Native News Online [Grand Rapids, MI]
June 13, 2022
By Jenna Kunze
Sophie High Dog was the age of a kindergartener when she was taken by a missionary from the Rosebud reservation in South Dakota and placed in a notorious boarding school in Pennsylvania: Five years old.
That was more than a century ago, and still Sophie hasn’t come home. The little girl was sent away from Carlisle Indian Industrial School in 1895 by Captain Richard Henry Pratt— the school’s superintendent and the speaker behind the “Kill the Indian, Save the Man” slogan—when she began showing signs of illness “that presaged an early death,” according to a 1900 newspaper article.
She was brought to a home that was run by the Episcopal Church in Saratoga Springs, New York, where her health improved and she lived for another several years before she died of an unknown sickness. Letters she wrote to the missionary who took her, Miss Meade, were regularly published in the local newspaper. Meade belonged to the Albany Indian Association, a women’s group founded in 1883 “for the education of Native children,” and the group used Sophie as a marketing tool to solicit donations and gifts at Christmas time.
Records show that Sophie had two names—the other name, “Wacheka Albanya,” might have been given to her in Albany because it sounded “Indian,” according to Paula Lemire, the historian at the Albany Rural Cemetery, where she’s buried.
When Sophie died at ten years old on Feb. 13, 1900—her records indicate she had tuberculosis—the Albany Indian Association buried her at the Albany Rural Cemetery.
‘What would she have thought?’
The known newspaper articles published about Sophie illustrate the racist and paternalistic attitude white society adopted towards Native Americans during the boarding school era.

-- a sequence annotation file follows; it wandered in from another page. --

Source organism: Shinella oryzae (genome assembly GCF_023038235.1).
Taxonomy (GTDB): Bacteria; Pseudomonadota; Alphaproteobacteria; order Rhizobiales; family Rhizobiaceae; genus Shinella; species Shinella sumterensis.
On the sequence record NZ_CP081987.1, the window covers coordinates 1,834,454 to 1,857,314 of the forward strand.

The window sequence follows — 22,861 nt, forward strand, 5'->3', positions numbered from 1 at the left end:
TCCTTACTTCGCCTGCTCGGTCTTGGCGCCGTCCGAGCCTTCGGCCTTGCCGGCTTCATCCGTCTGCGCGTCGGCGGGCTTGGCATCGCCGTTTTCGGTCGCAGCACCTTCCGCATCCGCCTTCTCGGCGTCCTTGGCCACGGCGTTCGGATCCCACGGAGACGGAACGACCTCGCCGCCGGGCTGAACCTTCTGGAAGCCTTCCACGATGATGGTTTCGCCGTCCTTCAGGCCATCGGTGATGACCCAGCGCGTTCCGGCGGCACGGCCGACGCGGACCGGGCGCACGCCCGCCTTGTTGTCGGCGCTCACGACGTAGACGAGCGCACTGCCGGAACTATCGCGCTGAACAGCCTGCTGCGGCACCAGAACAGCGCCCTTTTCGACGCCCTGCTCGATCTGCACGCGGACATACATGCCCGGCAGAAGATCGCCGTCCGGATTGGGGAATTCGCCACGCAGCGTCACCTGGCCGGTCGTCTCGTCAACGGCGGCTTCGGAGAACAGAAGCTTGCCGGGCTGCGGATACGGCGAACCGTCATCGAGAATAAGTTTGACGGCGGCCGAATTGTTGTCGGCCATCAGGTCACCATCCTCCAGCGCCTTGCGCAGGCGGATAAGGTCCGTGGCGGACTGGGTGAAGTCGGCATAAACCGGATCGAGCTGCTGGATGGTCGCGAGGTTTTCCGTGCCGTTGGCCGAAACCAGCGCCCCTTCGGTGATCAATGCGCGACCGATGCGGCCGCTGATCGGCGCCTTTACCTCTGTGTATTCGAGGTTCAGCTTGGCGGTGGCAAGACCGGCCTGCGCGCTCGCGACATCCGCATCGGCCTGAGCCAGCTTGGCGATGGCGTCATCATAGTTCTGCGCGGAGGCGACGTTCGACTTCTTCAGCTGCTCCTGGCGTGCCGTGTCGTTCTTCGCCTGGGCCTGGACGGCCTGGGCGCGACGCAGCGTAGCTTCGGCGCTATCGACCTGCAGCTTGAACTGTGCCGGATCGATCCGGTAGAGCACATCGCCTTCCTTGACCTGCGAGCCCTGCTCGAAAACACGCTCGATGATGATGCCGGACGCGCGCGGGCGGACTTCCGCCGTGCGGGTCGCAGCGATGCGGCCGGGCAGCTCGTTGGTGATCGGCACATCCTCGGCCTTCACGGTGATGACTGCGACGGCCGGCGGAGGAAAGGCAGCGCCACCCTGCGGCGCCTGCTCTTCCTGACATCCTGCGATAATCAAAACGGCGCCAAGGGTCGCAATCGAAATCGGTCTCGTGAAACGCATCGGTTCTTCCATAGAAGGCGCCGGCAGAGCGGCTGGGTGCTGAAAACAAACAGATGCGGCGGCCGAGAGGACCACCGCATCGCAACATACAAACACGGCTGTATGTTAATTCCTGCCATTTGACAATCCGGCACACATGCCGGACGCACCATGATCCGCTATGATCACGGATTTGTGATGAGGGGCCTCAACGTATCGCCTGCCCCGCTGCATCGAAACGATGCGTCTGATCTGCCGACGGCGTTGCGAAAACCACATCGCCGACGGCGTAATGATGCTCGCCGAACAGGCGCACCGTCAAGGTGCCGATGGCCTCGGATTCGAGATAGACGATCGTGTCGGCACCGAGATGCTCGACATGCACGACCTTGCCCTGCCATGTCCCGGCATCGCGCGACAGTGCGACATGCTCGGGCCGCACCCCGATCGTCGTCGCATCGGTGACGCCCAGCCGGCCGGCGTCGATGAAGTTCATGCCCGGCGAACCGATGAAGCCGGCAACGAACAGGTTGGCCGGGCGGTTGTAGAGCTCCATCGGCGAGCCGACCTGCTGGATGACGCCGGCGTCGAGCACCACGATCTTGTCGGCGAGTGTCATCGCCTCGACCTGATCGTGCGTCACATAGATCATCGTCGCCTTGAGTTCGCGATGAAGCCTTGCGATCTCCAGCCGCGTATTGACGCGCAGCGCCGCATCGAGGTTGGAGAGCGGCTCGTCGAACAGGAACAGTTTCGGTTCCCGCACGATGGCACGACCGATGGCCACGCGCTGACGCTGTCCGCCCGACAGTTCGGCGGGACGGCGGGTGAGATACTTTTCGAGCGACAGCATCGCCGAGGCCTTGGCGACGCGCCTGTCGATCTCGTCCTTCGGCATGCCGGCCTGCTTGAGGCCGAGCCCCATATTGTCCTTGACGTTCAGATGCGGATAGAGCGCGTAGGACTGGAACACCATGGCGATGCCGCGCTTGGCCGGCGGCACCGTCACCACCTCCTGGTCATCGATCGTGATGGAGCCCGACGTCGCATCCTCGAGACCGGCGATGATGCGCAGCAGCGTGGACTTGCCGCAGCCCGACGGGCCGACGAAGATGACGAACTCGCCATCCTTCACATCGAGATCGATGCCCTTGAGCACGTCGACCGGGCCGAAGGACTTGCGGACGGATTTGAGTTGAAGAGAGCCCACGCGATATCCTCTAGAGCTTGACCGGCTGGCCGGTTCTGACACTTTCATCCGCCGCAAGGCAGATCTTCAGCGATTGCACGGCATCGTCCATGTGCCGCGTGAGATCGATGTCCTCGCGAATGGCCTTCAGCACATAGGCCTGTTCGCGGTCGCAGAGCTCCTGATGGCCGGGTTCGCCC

In the Albany Argus’s 1900 story announcing Sophie’s death, the headline reads “Indian Child’s Sad Little Life.” It goes on to allege that Sophie’s mother “threw her away” and paints the Indian Association as the heroes who “took her from a pagan home of wickedness… and put into the few short years of her life the loving faith and simple joys that belong to happy childhood.”
According to Lemire, other records say that Sophie was an orphan and was in the custody of her uncle at the time she was taken by Miss Meade.
“It’s so condescending to the indigenous people, how they write about us,” Ione Quigley, Rosebud tribal historic preservation officer, told Native News Online in May. She was contacted by the cemetery’s historian in January to begin the process of disinterring Sophie and returning her home, and she’s been held up trying to locate Sophie’s descendants for their approval and to figure out who will pay for her return.
But first, Quigley wants to set the record straight:
“First of all, [the U.S. government] put us in a situation where it’s hard to provide for our families anymore. And then you take away the lifestyle that we had to subsist and to live,” she said. “The fact that they have looked upon us as people that throw away our kids, that’s not true. We can’t believe that part, that’s just their assumption.”